Banner Makerby Paul E. Hoffman
The following program allows you to make banners on most common printers. Although the program is short, it shows how to use a few ATARI features
. As you may know, each letter on your screen is formed in an 8 x 8 matrix in your ATARI's memory. This program takes an input string, and prints out an enlarged version of this matrix for each letter. If you use any font generating programs, the re-defined characters will be printed out.
100 Get the input string to be printed as the banner.
110-130 Major loop: get a character and determine its ATASCII value. Type the letter on the screen so you can tell how far along the banner is.
140-170 Calculate which group the current character is in, and translate CH into the keycode.
200 Loop to retrieve the eight bytes for each character, Y being the row of the character received. CHBAS, determined in line 1030, is the page where the character table begins, and CH is the character offset in the table.
210-220 Within each byte, determine which bits are set to 1 by comparing the byte to powers of two (see line 1040) in descending order from 128. If the bit is on, subtract that power of two from the byte so that the next bit may be tested. BITON (and each element of ARR) will either equal 0 or 1, depending on the value of each bit in our BYTE.
Note that line 220 tells us to put our result into the array vertically, starting in the upper right corner, a clockwise rotation of 90 degrees. You can change the rotation with the following changes:
Letter facing: Array: Same as font ARR(C7ÑX,Y) 90 deg Clockwise ARR(C7ÑY,C7ÑY) 180 deg Clockwise ARR(X,C7ÑY) 270 deg Clockwise ARR(Y,X)230 Get next byte.
500 Print the letter in the array. Our FOR-NEXT loops read the matrix horizontally from the top to the bottom. We must also initialize the LINE$ to be printed to spaces.
510-530 If the array element is a 1, change a segment to blocks (solid print elements, see line 1100), if it is a 0, do nothing. Loop for each bit in the row.
540-550 Print the LINE$ and loop back for the NEXT ROW.
560-600 Check if you want to go to a new page for each letter; if so, print a formfeed character. Either way, get the next character.
1030 Locate the character set in memory. This will be page 224 if it is the ATARI character set, otherwise this will point to the beginning of your set.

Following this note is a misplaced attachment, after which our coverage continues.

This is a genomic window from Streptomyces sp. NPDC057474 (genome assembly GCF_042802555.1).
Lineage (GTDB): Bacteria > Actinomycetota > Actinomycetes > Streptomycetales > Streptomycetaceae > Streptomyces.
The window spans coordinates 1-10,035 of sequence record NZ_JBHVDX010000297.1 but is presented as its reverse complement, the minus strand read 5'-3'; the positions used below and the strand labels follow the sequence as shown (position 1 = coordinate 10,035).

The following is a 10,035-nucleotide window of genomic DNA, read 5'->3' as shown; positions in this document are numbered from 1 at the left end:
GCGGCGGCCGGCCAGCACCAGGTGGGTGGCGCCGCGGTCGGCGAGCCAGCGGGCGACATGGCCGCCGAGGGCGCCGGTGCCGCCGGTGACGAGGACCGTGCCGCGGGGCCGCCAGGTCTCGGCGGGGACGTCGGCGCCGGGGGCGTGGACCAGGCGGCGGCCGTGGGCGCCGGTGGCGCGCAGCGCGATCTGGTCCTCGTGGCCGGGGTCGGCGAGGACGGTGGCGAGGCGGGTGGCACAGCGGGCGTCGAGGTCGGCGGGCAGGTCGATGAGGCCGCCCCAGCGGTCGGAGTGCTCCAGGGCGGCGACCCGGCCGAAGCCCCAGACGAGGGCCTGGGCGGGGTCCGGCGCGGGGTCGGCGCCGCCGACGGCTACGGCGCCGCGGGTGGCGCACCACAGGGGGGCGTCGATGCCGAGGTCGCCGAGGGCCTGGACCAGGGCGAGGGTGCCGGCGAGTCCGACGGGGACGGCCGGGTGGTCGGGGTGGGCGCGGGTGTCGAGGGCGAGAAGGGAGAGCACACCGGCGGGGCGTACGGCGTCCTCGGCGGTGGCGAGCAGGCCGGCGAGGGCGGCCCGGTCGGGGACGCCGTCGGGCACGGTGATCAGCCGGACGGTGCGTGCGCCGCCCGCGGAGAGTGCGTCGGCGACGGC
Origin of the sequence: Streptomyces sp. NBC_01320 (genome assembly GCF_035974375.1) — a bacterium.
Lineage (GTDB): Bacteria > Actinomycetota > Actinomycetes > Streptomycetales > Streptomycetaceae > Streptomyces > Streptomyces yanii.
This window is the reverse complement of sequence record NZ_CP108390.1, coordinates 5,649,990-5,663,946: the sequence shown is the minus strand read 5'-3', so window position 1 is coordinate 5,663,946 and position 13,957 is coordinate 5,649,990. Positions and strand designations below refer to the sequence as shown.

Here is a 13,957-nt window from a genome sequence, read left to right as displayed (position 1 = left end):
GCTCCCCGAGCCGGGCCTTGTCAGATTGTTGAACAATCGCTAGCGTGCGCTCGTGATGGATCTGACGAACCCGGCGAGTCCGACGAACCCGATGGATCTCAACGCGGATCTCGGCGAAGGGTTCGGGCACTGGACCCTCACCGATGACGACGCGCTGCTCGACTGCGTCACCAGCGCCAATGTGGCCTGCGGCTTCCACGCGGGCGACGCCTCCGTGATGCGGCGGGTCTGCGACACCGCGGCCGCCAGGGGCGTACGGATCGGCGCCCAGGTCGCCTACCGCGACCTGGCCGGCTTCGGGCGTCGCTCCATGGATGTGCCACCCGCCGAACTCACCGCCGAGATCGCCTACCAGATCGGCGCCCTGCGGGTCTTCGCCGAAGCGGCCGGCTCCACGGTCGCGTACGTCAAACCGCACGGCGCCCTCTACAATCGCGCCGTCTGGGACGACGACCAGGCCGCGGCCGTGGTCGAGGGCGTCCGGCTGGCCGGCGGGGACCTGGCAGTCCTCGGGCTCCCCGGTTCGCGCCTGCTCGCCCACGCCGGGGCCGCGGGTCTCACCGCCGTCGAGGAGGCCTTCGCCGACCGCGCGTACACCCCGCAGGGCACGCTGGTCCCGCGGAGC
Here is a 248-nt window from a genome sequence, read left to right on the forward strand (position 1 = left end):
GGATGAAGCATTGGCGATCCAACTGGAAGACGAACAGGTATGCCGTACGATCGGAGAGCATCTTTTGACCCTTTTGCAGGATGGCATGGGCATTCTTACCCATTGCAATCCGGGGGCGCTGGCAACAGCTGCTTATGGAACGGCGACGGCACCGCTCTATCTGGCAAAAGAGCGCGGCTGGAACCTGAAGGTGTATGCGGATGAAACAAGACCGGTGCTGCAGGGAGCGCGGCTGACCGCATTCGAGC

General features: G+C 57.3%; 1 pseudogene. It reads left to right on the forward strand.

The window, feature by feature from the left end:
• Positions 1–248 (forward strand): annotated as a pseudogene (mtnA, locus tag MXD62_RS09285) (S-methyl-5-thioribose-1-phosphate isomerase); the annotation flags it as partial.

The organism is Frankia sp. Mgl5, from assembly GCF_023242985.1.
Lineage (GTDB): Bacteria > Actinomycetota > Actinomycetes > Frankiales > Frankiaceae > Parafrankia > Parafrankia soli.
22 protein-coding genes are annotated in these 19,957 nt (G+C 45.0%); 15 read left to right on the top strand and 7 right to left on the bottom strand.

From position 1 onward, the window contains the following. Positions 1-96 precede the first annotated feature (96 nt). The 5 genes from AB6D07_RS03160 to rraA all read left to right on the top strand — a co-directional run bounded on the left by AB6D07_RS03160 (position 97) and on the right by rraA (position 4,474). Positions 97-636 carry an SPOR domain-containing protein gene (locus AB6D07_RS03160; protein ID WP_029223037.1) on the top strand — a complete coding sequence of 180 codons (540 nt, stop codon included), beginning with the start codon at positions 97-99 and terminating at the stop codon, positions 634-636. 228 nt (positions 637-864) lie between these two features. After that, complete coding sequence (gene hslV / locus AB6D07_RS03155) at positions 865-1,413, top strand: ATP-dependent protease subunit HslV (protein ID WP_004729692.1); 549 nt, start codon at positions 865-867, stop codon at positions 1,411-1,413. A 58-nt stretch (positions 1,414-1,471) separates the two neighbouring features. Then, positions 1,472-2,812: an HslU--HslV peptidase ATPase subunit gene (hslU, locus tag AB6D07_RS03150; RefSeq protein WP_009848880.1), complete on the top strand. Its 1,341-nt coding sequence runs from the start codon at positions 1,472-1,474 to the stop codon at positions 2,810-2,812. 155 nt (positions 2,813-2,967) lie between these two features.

1040 Set up the BIT array.
1050-1080 These are variables you can set to change the printer's output. WIDTH is the number of times each segment is copied vertically (how thick it will be); SEGHT is the number of characters each element in the array will take up. For most printers, WIDTH should be about half of SEGHT, but you can get interesting results by varying this ratio.
PRTYPE$ holds the type of printer, so that the BLOCK$ and BLANK$ will correspond correctly to your printer. PAGE$ tells whether you want a page eject after each character or not. Most of the tirne you will not, but it allows you to sheet-feed your printer if you want.
SIXROW$ should be YES if you are using the ATARI character set. It will truncate the top and bottom bytes, which are zero anyway, and increase your SEGHT by the proportionate amount on 1140.
1100-1120 Sets the correct character values based on the printer type.
1130 Gives COLLOW and COLHIGH their initial values, which correspond to reading the entire 8 bytes of the character.
1140 If each character is actually just the middle six bytes from the font, it increases the segment height by 25%, and adjusts the parameters for the FOR-NEXT loop that starts on line 500.
1150-1170 Make the string BLOCK$ of block characters, length equal to SEGHT. Make the string BLANK$ be blanks, length 8': SEGHT (8 segments to a character).
The program cars be tailored to your system by changing lines 10501080, or by adding another line if you have a printer that is not mentioned in lines 1100-1120. You can determine the character for BLOCK by finding the character in the printer set which is the most filled in. For non-graphic printers, this is usually the pound sign (#). The blank is usually just a space character, ASCII 32.
Printing graphics characters takes about 3.5 times as long as nongraphic ones since the printer must make two passes on the line it is printing. It thus loses its bidirectional printing capability. Graphics characters print much darker, and make a much more readable banner.